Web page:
County officials urged residents to sign up for JCC Alert to receive emergency notifications and alerts at jccalert.org. The program allows county officials to quickly provide information regarding disaster events to residents via phone and email. Calls appear as 757-564-2140 on caller ID, according to the county’s website.

Currently, the city doesn’t intend to open a shelter or evacuate residents.

“There is no plan at this time to open a shelter or to evacuate. Should the decision be made to do so, we will make that announcement,” city spokeswoman Lee Ann Hartmann wrote in an email. “We do not anticipate having to evacuate any residents”

City streets can be susceptible to flooding during heavy rainfall, and residents should move their recycling and trash cans away from the curb after pickup, Hartmann wrote. The public works department is checking drainage ditches and readying equipment to deal with fallen trees or limbs.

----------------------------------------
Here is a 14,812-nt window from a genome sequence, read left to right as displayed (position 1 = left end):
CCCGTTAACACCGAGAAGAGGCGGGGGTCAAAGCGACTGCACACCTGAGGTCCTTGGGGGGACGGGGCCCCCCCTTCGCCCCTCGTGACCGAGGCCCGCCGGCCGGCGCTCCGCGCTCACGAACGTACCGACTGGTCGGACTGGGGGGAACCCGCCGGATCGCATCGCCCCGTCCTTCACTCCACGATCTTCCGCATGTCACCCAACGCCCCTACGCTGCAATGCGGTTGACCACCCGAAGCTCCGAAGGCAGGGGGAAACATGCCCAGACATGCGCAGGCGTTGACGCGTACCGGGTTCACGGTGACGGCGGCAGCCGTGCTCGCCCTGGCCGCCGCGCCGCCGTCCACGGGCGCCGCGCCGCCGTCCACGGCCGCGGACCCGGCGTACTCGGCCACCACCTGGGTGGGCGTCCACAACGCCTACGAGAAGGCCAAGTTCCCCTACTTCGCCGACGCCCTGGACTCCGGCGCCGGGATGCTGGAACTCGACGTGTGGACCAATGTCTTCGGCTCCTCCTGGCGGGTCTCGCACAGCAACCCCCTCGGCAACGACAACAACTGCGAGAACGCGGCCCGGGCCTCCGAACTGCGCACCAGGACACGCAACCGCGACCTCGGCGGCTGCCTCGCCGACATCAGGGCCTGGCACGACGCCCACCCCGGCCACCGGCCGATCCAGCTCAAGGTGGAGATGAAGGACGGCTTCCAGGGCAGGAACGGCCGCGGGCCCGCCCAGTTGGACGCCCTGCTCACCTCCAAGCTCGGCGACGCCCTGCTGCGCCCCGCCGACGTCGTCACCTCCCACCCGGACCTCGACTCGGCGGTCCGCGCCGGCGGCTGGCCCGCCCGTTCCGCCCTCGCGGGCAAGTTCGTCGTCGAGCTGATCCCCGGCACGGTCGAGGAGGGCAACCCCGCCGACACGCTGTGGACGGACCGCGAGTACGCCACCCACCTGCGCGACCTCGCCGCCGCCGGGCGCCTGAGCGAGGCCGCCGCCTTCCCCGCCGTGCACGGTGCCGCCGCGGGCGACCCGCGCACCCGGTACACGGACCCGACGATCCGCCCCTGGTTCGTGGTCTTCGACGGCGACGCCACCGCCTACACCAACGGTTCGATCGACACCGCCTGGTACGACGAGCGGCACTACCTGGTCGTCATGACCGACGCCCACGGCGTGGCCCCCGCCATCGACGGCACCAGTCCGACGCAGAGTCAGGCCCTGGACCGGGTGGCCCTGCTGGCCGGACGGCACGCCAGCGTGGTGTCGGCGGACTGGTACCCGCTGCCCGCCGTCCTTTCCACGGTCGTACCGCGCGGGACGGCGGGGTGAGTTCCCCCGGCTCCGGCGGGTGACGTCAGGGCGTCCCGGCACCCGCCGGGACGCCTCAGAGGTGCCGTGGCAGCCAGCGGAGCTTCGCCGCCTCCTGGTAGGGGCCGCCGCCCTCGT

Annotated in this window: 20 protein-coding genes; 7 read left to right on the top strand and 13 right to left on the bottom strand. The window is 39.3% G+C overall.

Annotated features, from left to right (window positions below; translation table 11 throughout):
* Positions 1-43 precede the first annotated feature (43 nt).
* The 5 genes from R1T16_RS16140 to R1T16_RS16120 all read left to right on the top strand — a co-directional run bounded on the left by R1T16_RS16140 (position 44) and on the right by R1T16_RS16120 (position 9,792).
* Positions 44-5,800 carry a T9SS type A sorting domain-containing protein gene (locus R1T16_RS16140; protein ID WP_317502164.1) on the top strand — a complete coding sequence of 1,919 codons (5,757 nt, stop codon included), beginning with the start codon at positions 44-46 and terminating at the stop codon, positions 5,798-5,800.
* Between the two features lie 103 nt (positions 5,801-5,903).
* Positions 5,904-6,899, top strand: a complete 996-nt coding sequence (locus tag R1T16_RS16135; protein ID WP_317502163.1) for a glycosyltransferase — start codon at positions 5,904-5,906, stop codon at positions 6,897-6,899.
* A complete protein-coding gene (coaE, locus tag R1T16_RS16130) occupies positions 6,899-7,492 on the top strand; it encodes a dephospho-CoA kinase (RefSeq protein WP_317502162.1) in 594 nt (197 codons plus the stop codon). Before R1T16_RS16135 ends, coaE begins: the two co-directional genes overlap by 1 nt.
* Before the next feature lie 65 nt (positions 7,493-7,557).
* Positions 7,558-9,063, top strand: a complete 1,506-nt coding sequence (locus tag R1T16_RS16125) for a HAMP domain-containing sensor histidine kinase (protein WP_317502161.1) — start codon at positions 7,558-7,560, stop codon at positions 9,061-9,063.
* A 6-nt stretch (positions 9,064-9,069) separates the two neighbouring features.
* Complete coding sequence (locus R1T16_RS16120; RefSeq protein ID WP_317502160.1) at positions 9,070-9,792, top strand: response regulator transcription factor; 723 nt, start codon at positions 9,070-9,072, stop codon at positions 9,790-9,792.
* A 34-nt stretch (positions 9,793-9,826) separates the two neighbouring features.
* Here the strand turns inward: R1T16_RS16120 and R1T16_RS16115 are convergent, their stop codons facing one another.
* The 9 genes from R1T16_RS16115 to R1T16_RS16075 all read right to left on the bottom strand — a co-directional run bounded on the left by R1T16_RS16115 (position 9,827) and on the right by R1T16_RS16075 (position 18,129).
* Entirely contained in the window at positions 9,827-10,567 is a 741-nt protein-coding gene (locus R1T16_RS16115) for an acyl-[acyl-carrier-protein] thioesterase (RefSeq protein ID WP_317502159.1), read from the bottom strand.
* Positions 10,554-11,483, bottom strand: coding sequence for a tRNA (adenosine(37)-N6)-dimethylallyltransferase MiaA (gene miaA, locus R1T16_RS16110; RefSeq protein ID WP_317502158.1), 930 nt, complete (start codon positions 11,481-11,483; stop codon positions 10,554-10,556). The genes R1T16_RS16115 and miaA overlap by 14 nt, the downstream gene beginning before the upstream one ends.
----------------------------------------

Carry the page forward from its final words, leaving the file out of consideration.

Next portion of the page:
The city also operates an alert system, Williamsburg Alerts. The program communicates information about severe weather and evacuations to city residents via phone calls, text messages and emails. To sign up for alerts, visit williamsburgva.gov/services/communications/enotification-sign-up.

Schools in the Area

With the impending hurricane, schools around the area have begun planning what they will do when the storm hits our area.

W-JCC

Eileen Cox, Williamsburg-James City County spokeswoman, said the county is still seeing how the situation progresses

“Right now we are in the watching and information gather stage,” Cox said. “Right now its just a matter of watching the forecast.”

Cox said the school district will be looking at how city and county leaders to see how they manage the emergency situation. She said schools may be used as shelter for community members during the storm.

York County

York County Schools posted on Monday at 7 p.m. that all schools and division offices would be closed until further notice. This was due to the fact many faculty and students lived in madetory evacuation area zone A.